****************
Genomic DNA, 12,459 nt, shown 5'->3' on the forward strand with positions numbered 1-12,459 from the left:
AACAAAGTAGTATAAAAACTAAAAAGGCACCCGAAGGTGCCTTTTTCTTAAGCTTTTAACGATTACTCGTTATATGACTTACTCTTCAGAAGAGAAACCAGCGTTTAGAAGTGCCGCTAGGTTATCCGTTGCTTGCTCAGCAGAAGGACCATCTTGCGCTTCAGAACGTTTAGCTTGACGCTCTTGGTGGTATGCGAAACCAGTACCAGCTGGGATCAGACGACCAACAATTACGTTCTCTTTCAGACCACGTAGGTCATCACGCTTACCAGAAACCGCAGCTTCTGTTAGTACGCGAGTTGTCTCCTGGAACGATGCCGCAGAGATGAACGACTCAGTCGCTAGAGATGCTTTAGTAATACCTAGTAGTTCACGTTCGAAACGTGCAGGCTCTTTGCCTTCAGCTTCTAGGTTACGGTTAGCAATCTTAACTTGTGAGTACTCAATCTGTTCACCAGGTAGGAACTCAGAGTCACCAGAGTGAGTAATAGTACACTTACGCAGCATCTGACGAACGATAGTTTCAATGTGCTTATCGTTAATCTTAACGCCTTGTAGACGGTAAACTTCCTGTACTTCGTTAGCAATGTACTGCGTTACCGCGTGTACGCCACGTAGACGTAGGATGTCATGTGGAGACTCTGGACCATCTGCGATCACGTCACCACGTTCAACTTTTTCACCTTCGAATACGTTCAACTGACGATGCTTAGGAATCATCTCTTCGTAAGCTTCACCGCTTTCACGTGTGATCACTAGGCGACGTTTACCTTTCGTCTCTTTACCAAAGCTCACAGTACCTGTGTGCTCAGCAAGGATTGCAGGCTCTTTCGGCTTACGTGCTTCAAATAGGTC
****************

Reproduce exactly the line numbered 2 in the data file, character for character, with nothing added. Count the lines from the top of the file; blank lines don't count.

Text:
AACAAAGTAGTATAAAAACTAAAAAGGCACCCGAAGGTGCCTTTTTCTTAAGCTTTTAACGATTACTCGTTATATGACTTACTCTTCAGAAGAGAAACCAGCGTTTAGAAGTGCCGCTAGGTTATCCGTTGCTTGCTCAGCAGAAGGACCATCTTGCGCTTCAGAACGTTTAGCTTGACGCTCTTGGTGGTATGCGAAACCAGTACCAGCTGGGATCAGACGACCAACAATTACGTTCTCTTTCAGACCACGTAGGTCATCACGCTTACCAGAAACCGCAGCTTCTGTTAGTACGCGAGTTGTCTCCTGGAACGATGCCGCAGAGATGAACGACTCAGTCGCTAGAGATGCTTTAGTAATACCTAGTAGTTCACGTTCGAAACGTGCAGGCTCTTTGCCTTCAGCTTCTAGGTTACGGTTAGCAATCTTAACTTGTGAGTACTCAATCTGTTCACCAGGTAGGAACTCAGAGTCACCAGAGTGAGTAATAGTACACTTACGCAGCATCTGACGAACGATAGTTTCAATGTGCTTATCGTTAATCTTAACGCCTTGTAGACGGTAAACTTCCTGTACTTCGTTAGCAATGTACTGCGTTACCGCGTGTACGCCACGTAGACGTAGGATGTCATGTGGAGACTCTGGACCATCTGCGATCACGTCACCACGTTCAACTTTTTCACCTTCGAATACGTTCAACTGACGATGCTTAGGAATCATCTCTTCGTAAGCTTCACCGCTTTCACGTGTGATCACTAGGCGACGTTTACCTTTCGTCTCTTTACCAAAGCTCACAGTACCTGTGTGCTCAGCAAGGATTGCAGGCTCTTTCGGCTTACGTGCTTCAAATAGGTC